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Joseph R. Diaz; Judith v. Janice K. Brewer

September 6, 2011

JOSEPH R. DIAZ; JUDITH MCDANIEL; KEITH B. HUMPHREY; BEVERLY SECKINGER; STEPHEN RUSSELL; DEANNA PFLEGER; CARRIE SPERLING; LESLIE KEMP; COREY SEEMILLER, PLAINTIFFS-APPELLEES,
v.
JANICE K. BREWER, IN HER OFFICIAL CAPACITY AS GOVERNOR OF THE STATE DAVID RABER, IN HIS OFFICIAL CAPACITY AS INTERIM DIRECTOR OF THE ARIZONA DEPARTMENT OF ADMINISTRATION AND PERSONNEL BOARD; KATHY PECKARDT, IN HER OFFICIAL CAPACITY AS DIRECTOR OF HUMAN RESOURCES FOR THE ARIZONA DEPARTMENT OF ADMINISTRATION AND PERSONNEL BOARD, DEFENDANTS-APPELLANTS.



Appeal from the United States District Court for the District of Arizona John W. Sedwick, District Judge, Presiding D.C. No. of Arizona; 2:09-cv-02402-JWS

The opinion of the court was delivered by: Schroeder, Circuit Judge:

FOR PUBLICATION

OPINION

Argued and Submitted February 14, 2011-San Francisco, California

Before: Mary M. Schroeder and Sidney R. Thomas, Circuit Judges, and Mark W. Bennett, District Judge.*fn1

OPINION

The State of Arizona appeals the district court's order granting a preliminary injunction to prevent a state law from taking effect that would have terminated eligibility for health-care benefits of state employees' same-sex partners. In a published opinion, the district court found that the plaintiffs demonstrated a likelihood of success on the merits, because they showed that the law adversely affected a classification of employees on the basis of sexual orientation, and did not further any of the state's claimed justifiable interests. Collins v. Brewer, 727 F. Supp. 2d 797 (D. Ariz. 2010).*fn2 The court also found that the plaintiffs had established a likelihood of irreparable harm in the event coverage for partners ceased. The district court's findings and conclusions are supported by the record and we affirm.

BACKGROUND

In April of 2008, the State of Arizona administratively adopted amendments to Section 101 of Chapter 5 of Title 2 of the Arizona Administrative Code to offer access to health-care benefits for qualified opposite-sex and same-sex domestic partners of state employees. Prior to 2008, when state employees chose to participate in the State's health insurance program, they only had the option to include their spouses and children within the defined parameters of the term "depen-dent." In 2008, the amendments expanded the definition of "dependent" to include qualified "domestic partners," who could be of either sex. See 14 Ariz. Admin. Reg. 1420-34 (Apr. 25, 2008).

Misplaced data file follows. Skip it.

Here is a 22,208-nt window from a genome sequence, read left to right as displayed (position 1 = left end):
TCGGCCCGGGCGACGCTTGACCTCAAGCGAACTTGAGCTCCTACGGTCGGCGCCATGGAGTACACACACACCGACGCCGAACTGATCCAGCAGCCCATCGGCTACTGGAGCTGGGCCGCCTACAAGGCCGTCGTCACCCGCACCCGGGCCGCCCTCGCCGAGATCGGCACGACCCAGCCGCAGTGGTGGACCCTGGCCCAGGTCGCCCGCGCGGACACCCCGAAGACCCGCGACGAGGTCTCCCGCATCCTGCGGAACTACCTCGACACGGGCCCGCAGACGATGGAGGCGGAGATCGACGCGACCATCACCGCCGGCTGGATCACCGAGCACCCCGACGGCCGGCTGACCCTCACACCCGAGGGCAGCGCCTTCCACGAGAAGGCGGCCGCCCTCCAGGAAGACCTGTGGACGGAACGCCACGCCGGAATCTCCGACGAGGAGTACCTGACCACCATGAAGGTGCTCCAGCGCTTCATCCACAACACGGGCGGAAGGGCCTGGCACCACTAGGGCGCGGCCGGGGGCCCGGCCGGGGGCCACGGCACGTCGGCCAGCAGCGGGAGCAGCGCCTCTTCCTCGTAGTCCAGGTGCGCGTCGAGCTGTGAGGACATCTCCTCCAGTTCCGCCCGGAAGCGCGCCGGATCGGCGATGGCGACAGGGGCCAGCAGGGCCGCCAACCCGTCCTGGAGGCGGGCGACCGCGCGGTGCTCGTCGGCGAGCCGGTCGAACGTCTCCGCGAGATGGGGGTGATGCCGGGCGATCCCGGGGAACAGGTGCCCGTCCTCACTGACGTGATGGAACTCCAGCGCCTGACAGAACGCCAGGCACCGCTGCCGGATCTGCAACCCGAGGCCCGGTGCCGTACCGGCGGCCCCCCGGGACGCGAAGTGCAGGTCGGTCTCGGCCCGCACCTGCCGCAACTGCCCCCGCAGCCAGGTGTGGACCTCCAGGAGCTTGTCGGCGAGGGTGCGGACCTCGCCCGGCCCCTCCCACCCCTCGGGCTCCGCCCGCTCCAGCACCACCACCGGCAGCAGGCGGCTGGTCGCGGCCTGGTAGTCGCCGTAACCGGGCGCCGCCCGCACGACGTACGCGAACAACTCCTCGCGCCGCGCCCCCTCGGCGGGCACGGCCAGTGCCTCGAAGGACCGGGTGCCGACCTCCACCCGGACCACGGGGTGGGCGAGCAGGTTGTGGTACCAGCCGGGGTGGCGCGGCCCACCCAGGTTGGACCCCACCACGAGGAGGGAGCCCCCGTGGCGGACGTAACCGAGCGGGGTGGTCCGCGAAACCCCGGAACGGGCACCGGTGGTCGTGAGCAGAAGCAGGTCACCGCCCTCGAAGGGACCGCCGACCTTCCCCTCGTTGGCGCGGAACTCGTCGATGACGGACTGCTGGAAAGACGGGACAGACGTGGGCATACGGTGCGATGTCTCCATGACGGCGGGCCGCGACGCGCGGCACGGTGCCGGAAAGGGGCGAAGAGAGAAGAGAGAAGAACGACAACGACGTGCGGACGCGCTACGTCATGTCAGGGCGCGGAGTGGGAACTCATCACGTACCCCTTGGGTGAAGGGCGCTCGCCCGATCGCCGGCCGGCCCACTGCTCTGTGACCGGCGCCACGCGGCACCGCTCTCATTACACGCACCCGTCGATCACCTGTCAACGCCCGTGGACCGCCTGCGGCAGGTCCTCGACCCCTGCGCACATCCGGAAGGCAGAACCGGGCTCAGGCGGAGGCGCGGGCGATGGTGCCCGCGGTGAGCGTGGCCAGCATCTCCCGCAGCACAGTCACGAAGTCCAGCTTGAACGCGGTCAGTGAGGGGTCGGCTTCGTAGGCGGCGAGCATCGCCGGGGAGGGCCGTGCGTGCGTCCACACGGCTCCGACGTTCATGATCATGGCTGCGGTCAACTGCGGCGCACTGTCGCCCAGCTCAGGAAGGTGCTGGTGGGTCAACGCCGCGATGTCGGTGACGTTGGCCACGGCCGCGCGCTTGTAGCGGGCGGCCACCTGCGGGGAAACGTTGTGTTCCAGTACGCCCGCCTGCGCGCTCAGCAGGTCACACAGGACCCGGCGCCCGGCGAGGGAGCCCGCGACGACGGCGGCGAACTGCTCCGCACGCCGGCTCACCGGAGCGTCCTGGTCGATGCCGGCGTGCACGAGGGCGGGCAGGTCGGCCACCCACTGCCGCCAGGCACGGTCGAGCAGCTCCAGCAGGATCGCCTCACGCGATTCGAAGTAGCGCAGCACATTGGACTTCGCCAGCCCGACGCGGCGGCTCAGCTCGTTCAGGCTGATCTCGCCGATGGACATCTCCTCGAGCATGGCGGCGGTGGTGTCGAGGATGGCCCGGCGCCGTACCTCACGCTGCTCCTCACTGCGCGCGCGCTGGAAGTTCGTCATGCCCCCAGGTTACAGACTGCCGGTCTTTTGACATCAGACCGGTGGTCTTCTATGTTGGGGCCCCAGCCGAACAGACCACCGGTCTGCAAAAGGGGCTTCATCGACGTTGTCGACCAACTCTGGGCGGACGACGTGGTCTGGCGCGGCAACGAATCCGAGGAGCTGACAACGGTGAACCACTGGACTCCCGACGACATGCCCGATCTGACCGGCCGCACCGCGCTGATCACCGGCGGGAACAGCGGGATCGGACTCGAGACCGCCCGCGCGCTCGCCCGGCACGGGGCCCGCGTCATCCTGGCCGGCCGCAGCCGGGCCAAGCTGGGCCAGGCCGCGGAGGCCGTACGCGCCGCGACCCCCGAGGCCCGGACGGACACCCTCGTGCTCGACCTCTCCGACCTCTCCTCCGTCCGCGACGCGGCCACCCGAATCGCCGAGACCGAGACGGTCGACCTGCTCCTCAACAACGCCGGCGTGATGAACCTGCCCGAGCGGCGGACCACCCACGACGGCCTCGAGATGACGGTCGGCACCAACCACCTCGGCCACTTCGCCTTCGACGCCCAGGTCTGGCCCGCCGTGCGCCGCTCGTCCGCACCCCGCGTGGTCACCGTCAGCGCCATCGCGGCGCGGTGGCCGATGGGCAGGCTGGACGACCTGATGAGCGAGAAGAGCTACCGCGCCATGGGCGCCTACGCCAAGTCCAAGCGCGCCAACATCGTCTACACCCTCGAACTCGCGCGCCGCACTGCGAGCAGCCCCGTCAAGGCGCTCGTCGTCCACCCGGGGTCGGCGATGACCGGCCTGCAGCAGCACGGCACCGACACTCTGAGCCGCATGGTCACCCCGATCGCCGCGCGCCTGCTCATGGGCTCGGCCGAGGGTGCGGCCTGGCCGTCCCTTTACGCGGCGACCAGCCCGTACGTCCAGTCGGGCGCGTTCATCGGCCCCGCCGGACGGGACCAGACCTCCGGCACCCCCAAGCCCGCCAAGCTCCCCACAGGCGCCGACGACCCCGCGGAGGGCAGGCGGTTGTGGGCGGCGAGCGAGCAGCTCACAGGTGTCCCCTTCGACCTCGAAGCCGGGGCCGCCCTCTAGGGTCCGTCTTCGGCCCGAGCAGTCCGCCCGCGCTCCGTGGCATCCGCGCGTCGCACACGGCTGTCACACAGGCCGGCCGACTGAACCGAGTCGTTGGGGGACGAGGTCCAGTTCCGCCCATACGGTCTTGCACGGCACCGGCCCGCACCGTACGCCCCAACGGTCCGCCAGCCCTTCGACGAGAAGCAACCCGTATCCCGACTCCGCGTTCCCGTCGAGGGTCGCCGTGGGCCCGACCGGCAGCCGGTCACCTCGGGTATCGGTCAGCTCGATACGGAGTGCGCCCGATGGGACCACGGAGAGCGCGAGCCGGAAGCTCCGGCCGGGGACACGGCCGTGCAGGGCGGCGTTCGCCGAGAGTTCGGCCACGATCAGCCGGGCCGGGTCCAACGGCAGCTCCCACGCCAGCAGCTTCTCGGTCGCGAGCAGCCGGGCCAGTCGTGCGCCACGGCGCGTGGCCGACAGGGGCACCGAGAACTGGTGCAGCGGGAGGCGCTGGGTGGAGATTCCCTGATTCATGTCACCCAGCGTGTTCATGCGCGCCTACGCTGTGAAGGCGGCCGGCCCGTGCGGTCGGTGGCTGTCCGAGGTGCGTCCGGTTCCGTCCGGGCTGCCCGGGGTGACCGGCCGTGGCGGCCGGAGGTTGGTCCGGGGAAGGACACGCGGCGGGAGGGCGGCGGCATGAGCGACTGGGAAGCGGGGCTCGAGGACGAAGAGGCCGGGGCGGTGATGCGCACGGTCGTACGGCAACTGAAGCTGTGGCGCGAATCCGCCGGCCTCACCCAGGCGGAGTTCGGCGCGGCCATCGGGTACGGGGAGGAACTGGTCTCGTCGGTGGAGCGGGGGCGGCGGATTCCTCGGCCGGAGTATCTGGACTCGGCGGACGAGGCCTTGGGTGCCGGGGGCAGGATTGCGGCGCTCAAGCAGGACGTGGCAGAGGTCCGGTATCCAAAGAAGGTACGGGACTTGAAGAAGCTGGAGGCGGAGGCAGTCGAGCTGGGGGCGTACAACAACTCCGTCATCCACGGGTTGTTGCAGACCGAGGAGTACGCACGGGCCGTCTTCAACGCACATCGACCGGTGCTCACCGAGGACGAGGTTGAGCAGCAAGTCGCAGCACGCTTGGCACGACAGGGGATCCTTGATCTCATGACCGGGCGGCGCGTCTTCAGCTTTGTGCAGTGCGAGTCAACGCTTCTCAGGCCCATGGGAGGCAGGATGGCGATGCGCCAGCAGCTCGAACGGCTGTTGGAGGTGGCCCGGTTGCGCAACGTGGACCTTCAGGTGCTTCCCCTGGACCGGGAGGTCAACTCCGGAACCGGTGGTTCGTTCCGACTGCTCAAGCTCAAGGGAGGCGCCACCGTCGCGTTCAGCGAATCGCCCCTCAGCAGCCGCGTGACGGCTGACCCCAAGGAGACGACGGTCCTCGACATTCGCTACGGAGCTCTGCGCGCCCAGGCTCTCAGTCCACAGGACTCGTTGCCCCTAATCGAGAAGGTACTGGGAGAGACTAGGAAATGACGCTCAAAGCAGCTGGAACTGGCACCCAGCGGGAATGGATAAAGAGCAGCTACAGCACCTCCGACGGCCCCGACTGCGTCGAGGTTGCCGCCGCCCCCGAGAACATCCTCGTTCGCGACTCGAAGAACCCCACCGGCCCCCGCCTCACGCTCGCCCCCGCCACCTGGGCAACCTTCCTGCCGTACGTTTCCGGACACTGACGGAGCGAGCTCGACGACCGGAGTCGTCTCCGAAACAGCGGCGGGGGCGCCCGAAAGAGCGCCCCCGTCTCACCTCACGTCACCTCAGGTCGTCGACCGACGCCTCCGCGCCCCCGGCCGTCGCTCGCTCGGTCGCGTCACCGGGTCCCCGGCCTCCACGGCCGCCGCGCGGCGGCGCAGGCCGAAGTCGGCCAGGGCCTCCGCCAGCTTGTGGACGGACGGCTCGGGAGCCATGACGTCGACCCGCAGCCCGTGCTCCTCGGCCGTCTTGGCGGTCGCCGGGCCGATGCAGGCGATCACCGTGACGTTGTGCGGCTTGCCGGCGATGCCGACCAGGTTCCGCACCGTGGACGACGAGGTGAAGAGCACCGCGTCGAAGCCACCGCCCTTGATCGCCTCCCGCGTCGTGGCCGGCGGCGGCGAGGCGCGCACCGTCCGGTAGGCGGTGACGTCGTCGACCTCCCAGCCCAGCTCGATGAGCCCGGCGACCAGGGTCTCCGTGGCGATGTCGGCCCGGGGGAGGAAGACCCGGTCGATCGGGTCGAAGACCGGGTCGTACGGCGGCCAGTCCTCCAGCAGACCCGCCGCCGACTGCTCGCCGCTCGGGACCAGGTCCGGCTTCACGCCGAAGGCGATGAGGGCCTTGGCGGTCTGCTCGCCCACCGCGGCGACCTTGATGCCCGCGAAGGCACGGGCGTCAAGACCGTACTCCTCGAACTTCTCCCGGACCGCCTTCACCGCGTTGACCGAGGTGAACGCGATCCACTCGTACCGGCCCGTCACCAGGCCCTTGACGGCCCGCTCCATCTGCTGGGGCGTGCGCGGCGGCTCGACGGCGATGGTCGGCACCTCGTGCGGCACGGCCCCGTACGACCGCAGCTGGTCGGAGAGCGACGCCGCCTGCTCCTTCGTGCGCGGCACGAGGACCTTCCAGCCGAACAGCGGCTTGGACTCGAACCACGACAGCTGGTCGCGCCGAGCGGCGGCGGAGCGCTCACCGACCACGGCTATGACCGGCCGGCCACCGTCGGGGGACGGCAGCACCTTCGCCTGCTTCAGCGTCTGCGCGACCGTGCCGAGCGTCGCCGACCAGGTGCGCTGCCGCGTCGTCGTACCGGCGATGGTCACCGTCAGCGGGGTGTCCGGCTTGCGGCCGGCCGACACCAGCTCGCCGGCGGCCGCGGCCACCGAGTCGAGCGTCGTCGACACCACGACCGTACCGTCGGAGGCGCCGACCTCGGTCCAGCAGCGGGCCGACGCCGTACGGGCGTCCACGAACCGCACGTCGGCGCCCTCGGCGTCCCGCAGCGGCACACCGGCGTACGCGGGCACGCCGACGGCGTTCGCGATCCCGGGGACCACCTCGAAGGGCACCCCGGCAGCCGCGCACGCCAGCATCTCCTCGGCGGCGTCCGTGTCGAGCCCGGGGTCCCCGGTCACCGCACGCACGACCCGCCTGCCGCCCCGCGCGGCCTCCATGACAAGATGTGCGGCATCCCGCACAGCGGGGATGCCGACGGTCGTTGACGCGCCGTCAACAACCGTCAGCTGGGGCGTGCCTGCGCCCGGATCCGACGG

In November of 2008, however, the Arizona voters approved Proposition 102, also known as the Marriage Protection Amendment, which amended the Arizona Constitution to define marriage as between one man and one woman: "Only a union of one man and one woman shall be valid or recognized as a marriage in this state." Ariz. Const. art. 30, § 1. On September 4, 2009, the governor of Arizona signed House Bill 2013, which included a statutory provision, Ariz. Rev. Stat. § 38-651(O) ("Section O") that redefined "dependants" as "spouses," and thus would eliminate coverage for domestic partners:

O. FOR THE PURPOSES OF THIS SECTION, BEGINNING OCTOBER 1, 2009, "DEPENDENT" MEANS A SPOUSE UNDER THE LAWS OF THIS STATE, A CHILD WHO IS UNDER NINETEEN YEARS OF AGE OR A CHILD WHO IS UNDER TWENTY-THREE YEARS OF AGE AND WHO IS A FULL-TIME STUDENT.

After a number of adjustments not at issue here, the new definition of "dependent" was slated to take effect on January 1, 2011.

A group of gay and lesbian state employees ("Plaintiffs") filed a complaint on November 17, 2009 amended on January 7, 2010, seeking injunctive and declaratory relief to redress Section O's claimed violation of their equal protection and substantive due process rights under the Fourteenth Amendment to the U.S. Constitution. According to the factual allega-tions of the complaint, which are not disputed, all of the plaintiffs are highly skilled state employees whose job duties are equivalent to the duties of their heterosexual colleagues. Each of the nine plaintiffs and his or her domestic partner have enjoyed a long-term, committed, and financially interdependent relationship, and would marry if Arizona law permitted same-sex couples to marry. Each plaintiff enrolled his or her domestic partner and the domestic partner's qualifying children (if any) for family coverage during the 2008 or 2009 open enrollment period. Each plaintiff, domestic partner, and partner's child met the eligibility requirements for coverage at the time of enrollment and continue to meet those requirements. Each named plaintiff would lose health insurance coverage for his or her domestic partner, and his or her partner's children if Section O were to go into effect.

The complaint also reflects that such a loss would cause all of the plaintiffs serious financial and emotional harm. For example, one of the plaintiffs, Beverly Seckinger, a Professor and Interim Director of the School of Media Arts at the University of Arizona, has been in an exclusive and financially interdependent relationship with Susan Taunton for over 22 years. The two registered as domestic partners with the City of Tucson in October 2005. Susan enrolled in the state's family coverage in 2008, and remains enrolled. Susan is the primary caregiver for her 89-year-old mother, who has dementia and ...


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